The second reason why some people change their body type after a breakup is that they intentionally go on a diet or an exercise plan to get what is often referred to as a “revenge body.” I’ve been married for over 12 years but I can remember that when I was dating and I didn’t see an ex for a while, if when I saw her again she’d gained some weight I didn’t feel the sting of the breakup as much as if she had got in fantastic shape, then I’d think “Oh, I missed the boat on that one”.

With the “revenge body”, the point is to make your ex regret that they dumped you. And the opposite is also true. If someone dumped you and you’re sad and you bump into them a couple of months later at the grocery store or a club, and you’ve put on 10, 15, or, 20 pounds, it doesn’t feel great.

A lot of people have taken to develop this “revenge body” and there’s a healthy sense of ambition there, a healthy sense of confidence that can come from it, but it can go overboard. We’ll get into that in a second. But before, I want to talk about why, today, the “revenge body” is more common than just getting over the relationship, or falling into the heartbreak diet.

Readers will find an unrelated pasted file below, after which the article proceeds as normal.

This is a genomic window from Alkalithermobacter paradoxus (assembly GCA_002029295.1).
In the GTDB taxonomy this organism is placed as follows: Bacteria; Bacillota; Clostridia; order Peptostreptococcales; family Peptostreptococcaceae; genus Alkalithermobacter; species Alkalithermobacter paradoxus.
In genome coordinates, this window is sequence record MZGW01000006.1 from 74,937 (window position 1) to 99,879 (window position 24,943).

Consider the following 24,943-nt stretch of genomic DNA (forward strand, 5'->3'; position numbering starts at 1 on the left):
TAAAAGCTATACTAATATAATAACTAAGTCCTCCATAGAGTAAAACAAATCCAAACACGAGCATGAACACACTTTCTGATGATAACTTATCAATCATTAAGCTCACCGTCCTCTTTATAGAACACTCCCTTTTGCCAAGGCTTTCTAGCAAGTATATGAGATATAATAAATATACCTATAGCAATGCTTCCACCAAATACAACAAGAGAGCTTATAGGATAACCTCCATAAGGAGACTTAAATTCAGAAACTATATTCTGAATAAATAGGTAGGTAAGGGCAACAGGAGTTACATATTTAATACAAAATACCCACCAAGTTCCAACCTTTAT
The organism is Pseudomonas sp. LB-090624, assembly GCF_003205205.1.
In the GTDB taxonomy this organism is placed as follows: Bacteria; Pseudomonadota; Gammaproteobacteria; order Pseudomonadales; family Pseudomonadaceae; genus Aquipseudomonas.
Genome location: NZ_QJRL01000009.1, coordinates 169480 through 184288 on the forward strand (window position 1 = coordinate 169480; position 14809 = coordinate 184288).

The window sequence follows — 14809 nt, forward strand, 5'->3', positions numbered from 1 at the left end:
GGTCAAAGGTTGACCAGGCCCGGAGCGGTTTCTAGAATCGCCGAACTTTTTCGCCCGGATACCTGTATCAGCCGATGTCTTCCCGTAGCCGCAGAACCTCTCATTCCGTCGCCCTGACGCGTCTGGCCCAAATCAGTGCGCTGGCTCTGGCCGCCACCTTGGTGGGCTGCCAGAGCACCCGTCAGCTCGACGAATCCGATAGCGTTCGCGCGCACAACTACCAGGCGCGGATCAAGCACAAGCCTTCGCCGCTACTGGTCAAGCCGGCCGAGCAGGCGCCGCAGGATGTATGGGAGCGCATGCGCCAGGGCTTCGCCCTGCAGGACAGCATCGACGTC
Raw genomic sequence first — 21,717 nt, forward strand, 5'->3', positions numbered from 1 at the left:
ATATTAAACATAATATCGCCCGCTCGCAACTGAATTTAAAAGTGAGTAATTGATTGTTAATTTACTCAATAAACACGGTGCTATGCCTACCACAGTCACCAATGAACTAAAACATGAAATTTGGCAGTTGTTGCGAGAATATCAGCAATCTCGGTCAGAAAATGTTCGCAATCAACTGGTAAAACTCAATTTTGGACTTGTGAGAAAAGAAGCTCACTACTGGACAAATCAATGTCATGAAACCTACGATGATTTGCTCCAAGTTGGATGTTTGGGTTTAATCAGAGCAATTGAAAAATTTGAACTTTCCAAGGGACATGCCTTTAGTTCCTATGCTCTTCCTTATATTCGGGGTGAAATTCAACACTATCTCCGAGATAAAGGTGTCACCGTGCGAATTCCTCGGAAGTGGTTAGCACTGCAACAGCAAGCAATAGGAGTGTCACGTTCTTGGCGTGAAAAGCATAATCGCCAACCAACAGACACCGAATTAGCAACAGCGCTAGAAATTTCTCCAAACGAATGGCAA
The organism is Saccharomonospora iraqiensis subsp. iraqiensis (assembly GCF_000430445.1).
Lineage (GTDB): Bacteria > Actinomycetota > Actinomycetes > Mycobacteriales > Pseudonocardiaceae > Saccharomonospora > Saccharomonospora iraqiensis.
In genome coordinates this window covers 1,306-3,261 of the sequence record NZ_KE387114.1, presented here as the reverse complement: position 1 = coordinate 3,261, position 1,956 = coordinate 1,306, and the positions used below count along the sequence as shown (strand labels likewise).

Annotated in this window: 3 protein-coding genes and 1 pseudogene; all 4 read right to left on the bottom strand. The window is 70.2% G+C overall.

Social Media as Relationship Advisor

It’s because of social media. Social media has a huge impact on what people do after a breakup. Before social media, you either consulted your friends, a coach or therapist, a family member, or even a TV personality like Oprah. Those were your confidants and guides.

Today you have Instagram, TikTok, YouTube, and all these social media platforms where people are more than eager to give you advice on how to get over your ex and what you should do to move on.

Some people don’t even consult their friends anymore. They go to social media, to these gurus, conveniently forgetting that they’re trying to sell you something, and they take their advice as gospel. Why? Because the people that they watch on these social media platforms portray an image of someone who has it together.